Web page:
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What Is the Highest Credit Score You Can Have?

Written by Banks Editorial Team

Updated December 18, 2023​

3 min. read​

The highest credit score you can have is 850. Only a tiny percentage of Americans actually have perfect credit, though. However, many have a credit score that is considered good or very good in the eyes of creditors or lenders.

Here’s a closer look at credit scoring models, ranges and how credit scores are calculated. There’s also guidance to help you work your way up to an exceptional or excellent credit rating.

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Credit Scoring Models: FICO Score and VantageScore

FICO and VantageScore are the two most prevalent credit scoring programs. Both are used to compute credit scores that demonstrate the risk consumers pose to potential creditors. However, FICO is more popular as it’s used by 90% of creditors and lenders to make credit decisions.

FICO Credit Score Ranges

FICO scores range from 300 to 850. Here’s how they’re categorized:

  • Poor credit – 300 to 579
  • Fair credit – 580 to 669
  • Good credit – 670 to 7399
  • Very good credit – 740 to 799
  • Exceptional credit – 800 to 850

Below is a breakdown of how FICO scores are calculated:

  • Payment history – 35% of your FICO score
  • Amounts owed – 30% of your FICO score
  • Length of credit history – 15% of your FICO score
  • Credit mix – 10% of your FICO score
  • New credit – 10% of your FICO score

VantageScore Credit Score Ranges

VantageScores are also between 300 to 850. The ratings are as follows:

  • Very Poor credit – 300 to 499
  • Poor credit – 500 to 600
  • Fair credit – 601 to 660
  • Good credit – 661 to 780
  • Excellent credit – 781 to 850

Here’s how VantageScores are computed:

  • Overall credit usage, available credit and outstanding balances – Extremely influential
  • Credit experience and mix – Highly influential
  • Payment history – Moderately influential
  • Age of credit history – Less influential
  • New accounts – Less influential

What is the Highest Credit Score? Can You Get a ‘Perfect’ Score?

It takes time and patience to achieve an 850 credit score. But you don’t need an 850 to be viewed as credit-worthy in the eyes of lenders and creditors.

The Benefits of Having the Highest Credit Scores

Once your credit score reaches 700 or higher, it generally becomes easier to qualify for lower interest rates on credit cards, mortgages, car loans and other debt products. And by responsibly managing your existing debt load, you can continue to strengthen your credit profile and score.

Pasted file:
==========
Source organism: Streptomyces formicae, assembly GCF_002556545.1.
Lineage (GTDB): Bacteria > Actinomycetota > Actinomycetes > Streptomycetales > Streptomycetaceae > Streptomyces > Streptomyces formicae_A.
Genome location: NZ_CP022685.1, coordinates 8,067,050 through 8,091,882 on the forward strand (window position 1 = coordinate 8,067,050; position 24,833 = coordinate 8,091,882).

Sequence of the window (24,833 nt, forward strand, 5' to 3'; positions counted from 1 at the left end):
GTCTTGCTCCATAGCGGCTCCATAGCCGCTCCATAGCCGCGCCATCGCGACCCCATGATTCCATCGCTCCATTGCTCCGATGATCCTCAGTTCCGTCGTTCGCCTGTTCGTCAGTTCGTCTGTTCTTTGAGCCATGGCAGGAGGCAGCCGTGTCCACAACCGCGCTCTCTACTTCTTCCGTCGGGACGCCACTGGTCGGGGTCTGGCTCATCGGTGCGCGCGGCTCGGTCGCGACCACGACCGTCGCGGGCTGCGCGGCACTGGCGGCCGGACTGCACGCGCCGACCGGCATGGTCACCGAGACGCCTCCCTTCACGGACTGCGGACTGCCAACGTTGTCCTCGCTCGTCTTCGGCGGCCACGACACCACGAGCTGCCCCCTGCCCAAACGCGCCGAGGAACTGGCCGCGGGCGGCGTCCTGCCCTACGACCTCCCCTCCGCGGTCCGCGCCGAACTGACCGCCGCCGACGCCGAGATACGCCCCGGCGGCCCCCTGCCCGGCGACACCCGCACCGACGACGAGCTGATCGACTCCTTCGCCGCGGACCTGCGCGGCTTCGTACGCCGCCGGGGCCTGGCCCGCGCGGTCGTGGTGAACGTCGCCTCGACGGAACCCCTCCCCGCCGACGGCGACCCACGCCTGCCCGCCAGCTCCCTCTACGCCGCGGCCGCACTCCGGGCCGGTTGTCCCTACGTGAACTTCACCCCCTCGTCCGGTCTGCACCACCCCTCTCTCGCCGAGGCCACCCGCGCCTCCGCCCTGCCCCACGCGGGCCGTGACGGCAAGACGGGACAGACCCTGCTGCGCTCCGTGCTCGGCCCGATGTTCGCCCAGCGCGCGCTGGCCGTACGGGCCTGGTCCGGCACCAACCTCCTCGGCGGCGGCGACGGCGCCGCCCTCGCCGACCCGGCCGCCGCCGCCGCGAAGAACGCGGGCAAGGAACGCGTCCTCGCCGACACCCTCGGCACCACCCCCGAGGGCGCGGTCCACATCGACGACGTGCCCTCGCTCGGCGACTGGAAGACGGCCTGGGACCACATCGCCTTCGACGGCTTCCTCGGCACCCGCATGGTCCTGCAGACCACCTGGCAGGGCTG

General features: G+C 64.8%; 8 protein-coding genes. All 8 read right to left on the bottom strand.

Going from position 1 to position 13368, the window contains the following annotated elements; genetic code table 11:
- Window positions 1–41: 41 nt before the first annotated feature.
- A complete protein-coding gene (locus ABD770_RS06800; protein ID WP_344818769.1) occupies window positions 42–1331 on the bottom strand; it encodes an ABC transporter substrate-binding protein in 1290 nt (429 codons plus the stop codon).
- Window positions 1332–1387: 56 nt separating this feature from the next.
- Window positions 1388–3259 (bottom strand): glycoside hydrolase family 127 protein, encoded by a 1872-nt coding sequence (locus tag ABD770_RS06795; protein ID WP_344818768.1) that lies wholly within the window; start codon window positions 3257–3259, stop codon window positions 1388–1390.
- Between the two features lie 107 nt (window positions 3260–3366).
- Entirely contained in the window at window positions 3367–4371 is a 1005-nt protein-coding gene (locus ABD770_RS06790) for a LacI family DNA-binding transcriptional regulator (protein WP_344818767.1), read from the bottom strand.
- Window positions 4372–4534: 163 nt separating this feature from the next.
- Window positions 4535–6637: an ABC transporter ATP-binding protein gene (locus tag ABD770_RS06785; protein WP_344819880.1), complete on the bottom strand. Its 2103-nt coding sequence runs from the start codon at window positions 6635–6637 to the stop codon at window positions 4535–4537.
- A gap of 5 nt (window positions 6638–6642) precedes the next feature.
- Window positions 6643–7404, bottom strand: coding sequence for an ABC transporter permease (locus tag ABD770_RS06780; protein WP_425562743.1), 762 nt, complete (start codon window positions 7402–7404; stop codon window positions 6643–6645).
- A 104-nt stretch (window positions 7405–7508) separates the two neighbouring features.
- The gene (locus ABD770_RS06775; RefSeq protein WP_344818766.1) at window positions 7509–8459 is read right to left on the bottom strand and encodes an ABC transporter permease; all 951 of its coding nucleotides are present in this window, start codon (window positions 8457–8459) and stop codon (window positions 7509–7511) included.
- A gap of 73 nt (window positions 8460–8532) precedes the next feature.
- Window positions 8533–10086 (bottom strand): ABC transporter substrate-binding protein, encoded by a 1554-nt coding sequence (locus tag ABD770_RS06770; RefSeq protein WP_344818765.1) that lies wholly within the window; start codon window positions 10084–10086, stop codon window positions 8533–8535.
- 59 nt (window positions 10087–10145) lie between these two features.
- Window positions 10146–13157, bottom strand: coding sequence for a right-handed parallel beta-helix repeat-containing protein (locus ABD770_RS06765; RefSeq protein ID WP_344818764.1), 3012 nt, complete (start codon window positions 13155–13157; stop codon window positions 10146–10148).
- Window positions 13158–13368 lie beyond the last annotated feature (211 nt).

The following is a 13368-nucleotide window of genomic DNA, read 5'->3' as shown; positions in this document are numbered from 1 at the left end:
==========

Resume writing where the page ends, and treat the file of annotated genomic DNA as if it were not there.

How To Aim for the Highest Credit Score

The first step is to review your credit report and look for any errors that could be dragging your score down. If you spot issues, file disputes promptly. Once that’s taken care of, here are some additional tips to make your journey to better credit smoother:

  • Sign up for free credit monitoring to get alerts any time there’s activity in your credit profile. This helps you stay on top of what’s going on in your credit file, so you won’t be surprised when you apply for credit. Real-time credit monitoring alerts also allow you to detect suspicious activity and report identity fraud promptly.
  • View the factors impacting your credit score along with Experian’s recommendations for boosting your credit health. This feature is an added bonus when you check your free credit score with Experian. The other major credit bureaus – TransUnion and Equifax – also allow you to check your credit scores online.
  • Pay all your bills on time each month. Each time you add positive payment history to your credit report, your credit health improves.
  • Keep your credit card balances low. The credit utilization rate, or the amount of your credit limit in use on revolving accounts (i.e credit cards), accounts for 30% of your credit score. Ideally, you want to keep your credit utilization ratio at 30% or lower – 10% or lower gives you the best shot at a high credit score.
  • Maintain a balance of revolving (i.e., credit cards) and installment (i.e., auto loans) accounts. Credit mix is 10% of your credit score, and prospective lenders and creditors like to see you can responsibly manage different types of credit.
  • Refrain from closing credit cards. Lengthy credit history can help you get a good or excellent credit rating. But closing credit cards – particularly those you’ve had for a while, will reduce your average age of accounts.
  • Only apply for and open new credit accounts as needed. Each hard inquiry can reduce your score by two to five points. While the impact is minimal, too many in a short period can cause significant damage and be a red flag to prospective lenders.
  • Use Experian Boost to improve your score. This free service adds timely utility, cell phone and streaming service payments to your credit report to boost your credit score.
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FAQs About the Highest Credit Score

What is considered a good credit score?

You need a 670 credit score under the FICO scoring model and a 661 VantageScore to have good credit.

What’s the highest credit score possible?

The highest FICO and VantageScore you can attain is 850. Consumers who reach this level have a healthy mix of installment and revolving debt, established credit history and good debt-management habits.

Why should you pursue the highest credit score you can get?

You should pursue the highest credit score to take the guesswork out of qualifying for the best deals on credit cards and loans. A high credit score could also mean you won’t have to put hefty security deposits on file when you rent an apartment or turn on utilities. Plus, you may get lower insurance premiums if your auto insurance provider uses a credit-based insurance score to assess risk.

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